The Golden Globes now have a new owner. Will the movie industry stand by the troubled awards show?


The news this week that Dodger and Lakers co-owner Todd Boehly was buying the Golden Globes show — and that it would no longer be a nonprofit — begs the question: The film industry will she abandon her partner in awards season? -criminality?

To use a legal twist of phrase, Hollywood remains an unindicted co-conspirator in legitimizing the unequivocally illegitimate Golden Globes.

Some show business awards consultants told me they hoped the announcement would kill the Globes for good. Yet several others have said that not only is the series not dead, but that it could soon return.

Who votes

Even in the simplest test of distinction or credibility, the Hollywood Foreign Press Association, which presents the Globes, fails. Its roughly 100 voters (pun intended) claim to cover Hollywood for largely obscure international outlets. However, to join the HFPA, these journalists only need to write a few articles per year. And once admitted, the circus really begins.

For decades, the Globes have been attacked for various infractions. Before being shamed into complying, HFPA members hosted posh, all-expenses-paid global junkets (whose vendors shockingly won trophies) and held press conferences that produced many more selfies. celebrities than news.

The Oscar Connection

Nonetheless, stars, studios, and streamers not only courted Golden Globe votes, but also attended the annual ceremony in droves, which is essentially an Oscars presentation with more booze. Hardly any decent person I know in the industry (a small group indeed) has taken the organization or its awards – sometimes given to mediocre performances and badly reviewed films – so seriously.

But these industry insiders also acknowledged that with the city’s complicity, the Globes could help sway Oscar voters. Plus, the ceremony was way more fun than the Oscars. And so, in a cowardly effort to grab any possible boost, Hollywood created its own embarrassing monster, knowing full well how the organization actually behaved.

Ricky Gervais onstage at the 69th Annual Golden Globe Awards at the Beverly Hilton International Ballroom on January 15, 2012

(Handout/Getty Images


Getty Images North America)

Why last year’s show was canceled

A year ago, Scarlett Johansson said the HFPA’s behavior included “sexist questions and remarks from some HFPA members that border on sexual harassment.” Mark Ruffalo said at the time, “Honestly, as a recent Golden Globe winner, I can’t be proud or happy to be the recipient of this award.”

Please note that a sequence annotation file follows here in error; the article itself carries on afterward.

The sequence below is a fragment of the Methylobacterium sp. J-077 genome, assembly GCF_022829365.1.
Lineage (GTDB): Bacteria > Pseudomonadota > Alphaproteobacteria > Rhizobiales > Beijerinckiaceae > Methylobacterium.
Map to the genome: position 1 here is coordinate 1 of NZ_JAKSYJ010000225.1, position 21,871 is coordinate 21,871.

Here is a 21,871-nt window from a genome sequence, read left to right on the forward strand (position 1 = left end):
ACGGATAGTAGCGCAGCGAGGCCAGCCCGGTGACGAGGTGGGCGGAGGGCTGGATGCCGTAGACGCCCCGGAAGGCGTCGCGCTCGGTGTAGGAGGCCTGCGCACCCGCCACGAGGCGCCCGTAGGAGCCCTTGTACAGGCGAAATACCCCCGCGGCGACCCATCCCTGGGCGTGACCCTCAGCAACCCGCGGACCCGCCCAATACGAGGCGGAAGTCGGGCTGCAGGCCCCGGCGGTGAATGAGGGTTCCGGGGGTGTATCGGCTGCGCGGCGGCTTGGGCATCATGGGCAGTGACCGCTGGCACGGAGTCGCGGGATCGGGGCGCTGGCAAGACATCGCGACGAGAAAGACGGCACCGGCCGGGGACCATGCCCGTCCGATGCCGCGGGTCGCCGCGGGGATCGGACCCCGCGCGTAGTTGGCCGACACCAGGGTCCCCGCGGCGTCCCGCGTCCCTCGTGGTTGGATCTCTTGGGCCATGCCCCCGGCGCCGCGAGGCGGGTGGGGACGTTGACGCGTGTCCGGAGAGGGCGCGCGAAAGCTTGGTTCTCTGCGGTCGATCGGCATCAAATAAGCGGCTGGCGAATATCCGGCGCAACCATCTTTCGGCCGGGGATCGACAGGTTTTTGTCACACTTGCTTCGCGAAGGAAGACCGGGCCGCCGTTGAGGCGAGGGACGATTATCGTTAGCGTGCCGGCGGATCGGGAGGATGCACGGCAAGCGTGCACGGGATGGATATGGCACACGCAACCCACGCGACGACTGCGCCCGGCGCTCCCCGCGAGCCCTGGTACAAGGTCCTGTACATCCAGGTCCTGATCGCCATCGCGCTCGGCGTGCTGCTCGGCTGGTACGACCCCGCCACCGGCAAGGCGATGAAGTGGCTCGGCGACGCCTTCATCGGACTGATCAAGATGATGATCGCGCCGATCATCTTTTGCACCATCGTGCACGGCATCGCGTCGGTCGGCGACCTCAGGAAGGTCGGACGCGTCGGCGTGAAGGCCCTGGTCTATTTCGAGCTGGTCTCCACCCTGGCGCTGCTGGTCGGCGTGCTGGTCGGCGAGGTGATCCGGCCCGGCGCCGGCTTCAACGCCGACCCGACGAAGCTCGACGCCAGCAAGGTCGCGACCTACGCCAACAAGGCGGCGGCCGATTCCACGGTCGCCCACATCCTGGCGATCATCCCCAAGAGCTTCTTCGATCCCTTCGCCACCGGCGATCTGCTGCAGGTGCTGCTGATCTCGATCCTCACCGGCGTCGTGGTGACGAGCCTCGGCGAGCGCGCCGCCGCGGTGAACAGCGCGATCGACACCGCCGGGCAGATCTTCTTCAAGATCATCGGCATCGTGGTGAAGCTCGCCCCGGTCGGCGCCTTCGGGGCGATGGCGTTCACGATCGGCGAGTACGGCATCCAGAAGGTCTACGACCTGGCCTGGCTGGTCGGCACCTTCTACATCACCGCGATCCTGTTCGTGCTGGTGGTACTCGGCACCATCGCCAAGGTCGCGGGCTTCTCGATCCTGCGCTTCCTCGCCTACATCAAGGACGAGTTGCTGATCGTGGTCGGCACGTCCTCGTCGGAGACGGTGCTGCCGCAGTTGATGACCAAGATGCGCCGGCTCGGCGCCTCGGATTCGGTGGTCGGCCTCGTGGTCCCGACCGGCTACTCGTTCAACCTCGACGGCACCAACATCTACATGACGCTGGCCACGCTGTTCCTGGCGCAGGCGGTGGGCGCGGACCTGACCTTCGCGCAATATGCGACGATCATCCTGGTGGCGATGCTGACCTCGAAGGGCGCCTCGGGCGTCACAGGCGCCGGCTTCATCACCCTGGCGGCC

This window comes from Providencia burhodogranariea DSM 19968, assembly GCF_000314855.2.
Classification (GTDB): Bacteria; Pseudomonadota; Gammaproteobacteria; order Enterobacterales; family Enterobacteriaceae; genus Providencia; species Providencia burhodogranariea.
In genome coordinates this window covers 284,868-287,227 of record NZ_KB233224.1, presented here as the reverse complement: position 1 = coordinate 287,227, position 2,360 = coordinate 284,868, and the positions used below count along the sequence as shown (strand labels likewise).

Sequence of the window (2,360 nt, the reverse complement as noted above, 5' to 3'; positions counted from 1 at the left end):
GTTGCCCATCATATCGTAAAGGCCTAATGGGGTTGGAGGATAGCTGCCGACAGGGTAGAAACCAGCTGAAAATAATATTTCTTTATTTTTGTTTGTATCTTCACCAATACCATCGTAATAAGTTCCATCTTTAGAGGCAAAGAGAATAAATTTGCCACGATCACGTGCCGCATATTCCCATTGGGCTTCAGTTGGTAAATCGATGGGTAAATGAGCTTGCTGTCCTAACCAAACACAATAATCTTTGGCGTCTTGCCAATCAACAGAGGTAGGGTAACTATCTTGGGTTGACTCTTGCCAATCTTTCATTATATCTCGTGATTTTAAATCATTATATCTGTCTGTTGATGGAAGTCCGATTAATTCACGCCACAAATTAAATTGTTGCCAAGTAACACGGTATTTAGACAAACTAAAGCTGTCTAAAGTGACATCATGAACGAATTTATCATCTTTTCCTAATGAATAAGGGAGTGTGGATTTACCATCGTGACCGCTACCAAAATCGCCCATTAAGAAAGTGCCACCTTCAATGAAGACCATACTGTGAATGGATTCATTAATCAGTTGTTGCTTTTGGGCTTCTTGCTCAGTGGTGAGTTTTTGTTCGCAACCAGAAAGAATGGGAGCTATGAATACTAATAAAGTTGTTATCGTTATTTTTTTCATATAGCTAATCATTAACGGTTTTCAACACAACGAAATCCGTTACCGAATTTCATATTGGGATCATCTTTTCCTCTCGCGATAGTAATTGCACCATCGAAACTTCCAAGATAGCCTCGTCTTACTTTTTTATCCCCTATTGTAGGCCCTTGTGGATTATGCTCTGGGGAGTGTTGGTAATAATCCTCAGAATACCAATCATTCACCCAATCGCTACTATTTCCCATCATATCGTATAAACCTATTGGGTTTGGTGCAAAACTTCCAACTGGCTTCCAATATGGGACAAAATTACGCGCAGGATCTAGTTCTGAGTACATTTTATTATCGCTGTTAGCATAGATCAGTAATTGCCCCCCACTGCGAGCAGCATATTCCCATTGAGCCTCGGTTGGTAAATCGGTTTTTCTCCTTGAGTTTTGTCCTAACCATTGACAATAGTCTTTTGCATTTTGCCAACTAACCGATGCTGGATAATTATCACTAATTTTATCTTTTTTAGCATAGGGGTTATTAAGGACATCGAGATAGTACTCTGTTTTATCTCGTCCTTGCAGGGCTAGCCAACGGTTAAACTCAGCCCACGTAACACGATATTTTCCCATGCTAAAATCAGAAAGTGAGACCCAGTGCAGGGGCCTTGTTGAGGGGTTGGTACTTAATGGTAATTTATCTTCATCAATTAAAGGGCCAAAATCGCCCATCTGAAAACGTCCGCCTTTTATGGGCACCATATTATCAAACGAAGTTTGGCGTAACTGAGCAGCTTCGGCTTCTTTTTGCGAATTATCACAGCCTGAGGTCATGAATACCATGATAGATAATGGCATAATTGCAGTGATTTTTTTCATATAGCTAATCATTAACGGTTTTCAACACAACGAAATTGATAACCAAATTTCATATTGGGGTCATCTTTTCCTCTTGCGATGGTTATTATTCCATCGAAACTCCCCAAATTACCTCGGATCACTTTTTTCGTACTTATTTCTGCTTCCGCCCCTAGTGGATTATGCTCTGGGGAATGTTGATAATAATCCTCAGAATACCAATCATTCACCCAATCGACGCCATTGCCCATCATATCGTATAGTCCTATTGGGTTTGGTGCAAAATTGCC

What appeared to be the nail in the HFPA’s coffin was a series of stories published by the Los Angeles Times early last year which detailed, among other things:

  • The HFPA not having a single black voter
  • Questionable financial initiation, where the HFPA paid its members

Despite the HFPA’s pledge to add more non-white voters and take steps to improve its financial controls, NBC canceled airing of this year’s Globes and has yet to say whether the show will return. 2023.

And after

Boehly’s offer, made public Thursday, doesn’t quite clean up the HFPA mess. The terms of the for-profit agreement allow the HFPA to maintain its separate charitable arm and members will receive $75,000 for several years. So, at least for now, we know they make money for being voters, rather than under the table.

Reactions to the announcement were mixed, with several prominent awards campaigners telling me they wouldn’t be surprised (or even disappointed) if the Globes returned soon.

Veteran publicist Marcel Pariseau (who represents Johansson, among others) emailed the HFPA, copying an array of Hollywood publicists to his message. Pariseau writes, in a copy of the message given to me:

“As a group of publicists, we have been asking for the past few months and much longer for a zoom call/meeting with all of us…to get an update and let us know about your progress and reforms.

Once we had this information, the goal was to help the HFPA down a positive and productive path in terms of advancing the Globes that was beneficial to ALL…. At the moment, I feel duped and misinformed.

What questions do you have about film, television, music or arts and entertainment?

John Horn covers the entertainment industry, examining what’s next for Hollywood after the pandemic.


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